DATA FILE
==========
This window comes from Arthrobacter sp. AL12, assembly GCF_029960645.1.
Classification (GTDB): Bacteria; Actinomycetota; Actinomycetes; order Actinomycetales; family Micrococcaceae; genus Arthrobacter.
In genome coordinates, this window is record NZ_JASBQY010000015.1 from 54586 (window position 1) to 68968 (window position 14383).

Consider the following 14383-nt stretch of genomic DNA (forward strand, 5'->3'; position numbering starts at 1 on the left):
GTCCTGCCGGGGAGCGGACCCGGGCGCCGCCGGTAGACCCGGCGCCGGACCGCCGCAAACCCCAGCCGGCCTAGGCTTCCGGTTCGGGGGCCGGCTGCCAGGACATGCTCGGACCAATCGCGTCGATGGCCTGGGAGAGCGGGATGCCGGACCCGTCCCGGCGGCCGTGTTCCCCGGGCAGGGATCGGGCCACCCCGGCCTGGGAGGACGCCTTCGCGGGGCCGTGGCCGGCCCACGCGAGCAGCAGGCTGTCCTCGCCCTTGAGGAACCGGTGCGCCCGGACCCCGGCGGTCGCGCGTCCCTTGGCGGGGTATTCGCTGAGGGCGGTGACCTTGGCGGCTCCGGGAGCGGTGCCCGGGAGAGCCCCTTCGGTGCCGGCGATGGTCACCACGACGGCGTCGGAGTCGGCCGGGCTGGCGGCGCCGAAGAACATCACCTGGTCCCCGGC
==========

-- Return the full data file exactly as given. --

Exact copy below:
This window comes from Arthrobacter sp. AL12, assembly GCF_029960645.1.
Classification (GTDB): Bacteria; Actinomycetota; Actinomycetes; order Actinomycetales; family Micrococcaceae; genus Arthrobacter.
In genome coordinates, this window is record NZ_JASBQY010000015.1 from 54586 (window position 1) to 68968 (window position 14383).

Consider the following 14383-nt stretch of genomic DNA (forward strand, 5'->3'; position numbering starts at 1 on the left):
GTCCTGCCGGGGAGCGGACCCGGGCGCCGCCGGTAGACCCGGCGCCGGACCGCCGCAAACCCCAGCCGGCCTAGGCTTCCGGTTCGGGGGCCGGCTGCCAGGACATGCTCGGACCAATCGCGTCGATGGCCTGGGAGAGCGGGATGCCGGACCCGTCCCGGCGGCCGTGTTCCCCGGGCAGGGATCGGGCCACCCCGGCCTGGGAGGACGCCTTCGCGGGGCCGTGGCCGGCCCACGCGAGCAGCAGGCTGTCCTCGCCCTTGAGGAACCGGTGCGCCCGGACCCCGGCGGTCGCGCGTCCCTTGGCGGGGTATTCGCTGAGGGCGGTGACCTTGGCGGCTCCGGGAGCGGTGCCCGGGAGAGCCCCTTCGGTGCCGGCGATGGTCACCACGACGGCGTCGGAGTCGGCCGGGCTGGCGGCGCCGAAGAACATCACCTGGTCCCCGGC